May 10, 2017

Opponents: higher ed endowment tax is unconstitutional

Supporters say it would be a way to invest in public education and have tax-exempt higher education institutions work to counteract growing inequality, but opponents of legislation to tax some private university endowments claim it is unconstitutional and would harm Massachusetts' image as a bastion of higher education.

The Committee on Revenue heard testimony Tuesday on a Rep. Denise Provost bill (H 1617) that would impose an annual excise of 2.5 percent on endowment funds of private higher education institutions with aggregate funds exceeding $1 billion.

The revenue raised by the excise would be deposited into an Educational Opportunity for All Trust Fund that the bill creates for the purpose of "subsidizing the cost of higher education, early education and child care for lower-income and middle-class residents of the commonwealth."

The Somerville Democrat said her proposal calls for a "modest" contribution from universities with large endowments that will help close "the terrible wealth gap which is separating people in our commonwealth between the haves and the have-nots."

"In the early days of our great universities here in Massachusetts, they had the difficulties of all startups and they received a lot of good from the commonwealth ... and it is true that they do good things for our communities, but they do very well for themselves," Provost said. "They're not startups anymore, they operate as large and wealthy corporations and enjoy many of the good things which the commonwealth provides."

The proposed tax violates the equal protection clause of the constitution and does not meet "proportional and reasonable" standards for taxation since it would affect only nine, mostly larger colleges in Massachusetts, said Rob McCarron, vice president for state relations and general counsel at the Association of Independent Colleges and Universities in Massachusetts.

The bill also "fails to recognize what an endowment is and what an endowment is not," he said. In some cases, he said, as much as 80 percent of an endowment may be limited to specific uses.

McCarron used as an example a recent $20 million donation MIT received to establish a center for autism research. That money, he said, could only be used to study autism and if MIT develops a treatment or cure of autism, the public at large will benefit. McCarron said there are "countless" similar examples where endowment funds are used to study cancer, HIV, and to develop cleaner energy sources.

"We should be celebrating the fact that these institutions and researchers attract and use private funding to help tackle such important public policy issues," McCarron said. "They should not be penalized for such efforts."

The SEIU Massachusetts State Council backed the bill Tuesday, with its executive director Harris Gruman testifying that by paying a tax on large endowments, the colleges and universities would be "providing real resources and their expertise through the management of the fund to make sure every child in Massachusetts has needs-blind access to early education and public higher education."

It would cost $850 million a year to provide early education for all Massachusetts children and provide full financial aid at Massachusetts community and state colleges or universities, according to the SEIU Massachusetts State Council.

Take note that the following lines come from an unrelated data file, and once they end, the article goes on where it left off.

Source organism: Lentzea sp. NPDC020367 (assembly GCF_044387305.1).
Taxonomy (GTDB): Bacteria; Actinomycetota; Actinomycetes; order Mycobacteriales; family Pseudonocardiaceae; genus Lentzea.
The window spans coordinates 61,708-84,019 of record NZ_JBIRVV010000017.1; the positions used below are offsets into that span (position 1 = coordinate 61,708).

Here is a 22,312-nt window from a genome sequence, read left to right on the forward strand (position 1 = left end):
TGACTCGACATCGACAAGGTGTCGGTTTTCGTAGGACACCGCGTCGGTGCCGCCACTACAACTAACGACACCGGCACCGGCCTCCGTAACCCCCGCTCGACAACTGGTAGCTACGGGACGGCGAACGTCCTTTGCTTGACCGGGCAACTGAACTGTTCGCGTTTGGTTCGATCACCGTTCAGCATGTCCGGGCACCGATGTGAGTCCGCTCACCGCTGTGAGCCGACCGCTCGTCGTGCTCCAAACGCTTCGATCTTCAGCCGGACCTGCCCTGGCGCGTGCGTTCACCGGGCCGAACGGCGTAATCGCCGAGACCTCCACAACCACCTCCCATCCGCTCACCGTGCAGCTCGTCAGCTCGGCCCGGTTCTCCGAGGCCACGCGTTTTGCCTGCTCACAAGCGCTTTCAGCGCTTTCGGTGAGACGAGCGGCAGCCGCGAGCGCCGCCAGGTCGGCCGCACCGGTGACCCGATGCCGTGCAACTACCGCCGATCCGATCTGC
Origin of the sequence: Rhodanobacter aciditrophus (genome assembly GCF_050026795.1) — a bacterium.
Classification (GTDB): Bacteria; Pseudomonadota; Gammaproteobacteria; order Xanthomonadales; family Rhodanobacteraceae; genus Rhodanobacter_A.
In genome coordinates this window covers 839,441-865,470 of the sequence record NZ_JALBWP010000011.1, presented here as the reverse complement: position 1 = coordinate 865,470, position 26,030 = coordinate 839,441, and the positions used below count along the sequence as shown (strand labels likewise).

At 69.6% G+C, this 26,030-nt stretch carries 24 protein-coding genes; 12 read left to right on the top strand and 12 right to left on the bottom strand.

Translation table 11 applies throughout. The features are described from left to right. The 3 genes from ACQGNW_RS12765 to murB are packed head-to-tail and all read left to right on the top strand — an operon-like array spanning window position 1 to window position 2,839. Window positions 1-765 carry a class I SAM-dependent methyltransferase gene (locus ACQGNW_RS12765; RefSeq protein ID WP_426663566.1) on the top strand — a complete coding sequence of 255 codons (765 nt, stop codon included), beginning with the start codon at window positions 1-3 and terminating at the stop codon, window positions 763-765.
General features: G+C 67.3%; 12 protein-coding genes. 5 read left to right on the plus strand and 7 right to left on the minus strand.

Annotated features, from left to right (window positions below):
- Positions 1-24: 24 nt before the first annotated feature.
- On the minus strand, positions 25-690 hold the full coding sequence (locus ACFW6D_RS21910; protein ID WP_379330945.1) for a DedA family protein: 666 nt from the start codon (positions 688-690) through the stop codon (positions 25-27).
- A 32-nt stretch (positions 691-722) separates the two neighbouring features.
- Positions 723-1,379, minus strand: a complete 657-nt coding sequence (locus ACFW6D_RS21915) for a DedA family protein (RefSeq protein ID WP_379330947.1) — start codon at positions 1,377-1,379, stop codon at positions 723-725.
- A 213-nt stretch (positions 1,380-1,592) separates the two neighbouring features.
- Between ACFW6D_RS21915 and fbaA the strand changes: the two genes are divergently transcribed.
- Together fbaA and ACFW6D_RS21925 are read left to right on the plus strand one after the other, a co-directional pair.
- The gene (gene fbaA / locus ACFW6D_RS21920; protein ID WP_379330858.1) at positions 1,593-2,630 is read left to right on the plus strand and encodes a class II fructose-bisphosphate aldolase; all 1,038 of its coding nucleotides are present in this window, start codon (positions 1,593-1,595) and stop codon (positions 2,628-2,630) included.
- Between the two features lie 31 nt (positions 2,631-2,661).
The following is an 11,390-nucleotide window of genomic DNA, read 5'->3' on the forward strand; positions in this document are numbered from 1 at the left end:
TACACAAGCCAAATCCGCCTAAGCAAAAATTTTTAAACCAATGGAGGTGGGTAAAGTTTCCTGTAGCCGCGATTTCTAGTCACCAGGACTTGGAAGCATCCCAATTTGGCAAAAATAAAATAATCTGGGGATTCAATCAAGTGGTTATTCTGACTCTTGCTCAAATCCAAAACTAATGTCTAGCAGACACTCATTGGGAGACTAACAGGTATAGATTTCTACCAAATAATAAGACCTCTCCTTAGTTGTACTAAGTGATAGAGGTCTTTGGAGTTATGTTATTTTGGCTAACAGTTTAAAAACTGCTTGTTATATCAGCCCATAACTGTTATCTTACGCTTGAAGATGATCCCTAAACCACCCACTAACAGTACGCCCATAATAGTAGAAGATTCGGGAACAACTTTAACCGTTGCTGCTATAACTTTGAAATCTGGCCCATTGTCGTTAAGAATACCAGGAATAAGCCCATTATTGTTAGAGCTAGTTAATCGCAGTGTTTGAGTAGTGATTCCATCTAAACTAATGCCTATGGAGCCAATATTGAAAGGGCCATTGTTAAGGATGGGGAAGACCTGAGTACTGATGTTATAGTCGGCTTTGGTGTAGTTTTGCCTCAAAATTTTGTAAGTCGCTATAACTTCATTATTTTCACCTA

The trust fund created by Provost's bill would earn about $900 million a year from the nine higher education institutions that have endowments greater than $1 billion. The three universities with the largest endowments in Massachusetts -- Harvard, MIT and Boston College -- would generate 80 percent of the total, the council said.

Massachusetts has cut its public higher education funding by an inflation-adjusted 14 percent since 2001 as both tuition and fees and student debt have increased, according to a report released late last year by the Massachusetts Budget and Policy Center.

According to the report, state funding per student is down $3,000 since the 2001 fiscal year, while per-student tuition and fees are up by $4,000. Meanwhile, both the portion of graduates of Massachusetts public four-year colleges with student loans and their average amount of debt has increased, the report said.

"Underfunding of public higher education causes high costs, and high costs and huge debts make it extremely difficult for working families to afford college," Zac Bears, executive director of the Public Higher Education Network of Massachusetts, told the Revenue Committee. "Underfunding of public higher education also reduces faculty and staff resources for students, making it harder for low-income and first-generation students to access the help they need to graduate."

Provost said her bill is "still conceptual" but she pledged to work with the committee to alter language and implored them to take the idea seriously.

Rep. David Nangle of Lowell last session proposed requiring any charitable non-profit organization or educational institution currently exempt from paying local property taxes to be subjected to property taxation on a declining scale for four years when they purchase new property.

That proposal did not gain traction, but Nangle this session filed similar legislation (H 3526) that retains the sliding tax scale but limits its application to non-profits and educational institutions of a certain size, with the financial resources and payroll that would suggest it can afford to pay.

Provost said her bill attempts to get at the same issue as Nangle's -- balancing growth and the positive impacts that come with higher education institutions with the downside of lost tax revenue.

"Conceptually, this is not so different," she said. "I don't think of this as a tax per se, but as a payment which makes up for the absence of tax obligations otherwise."


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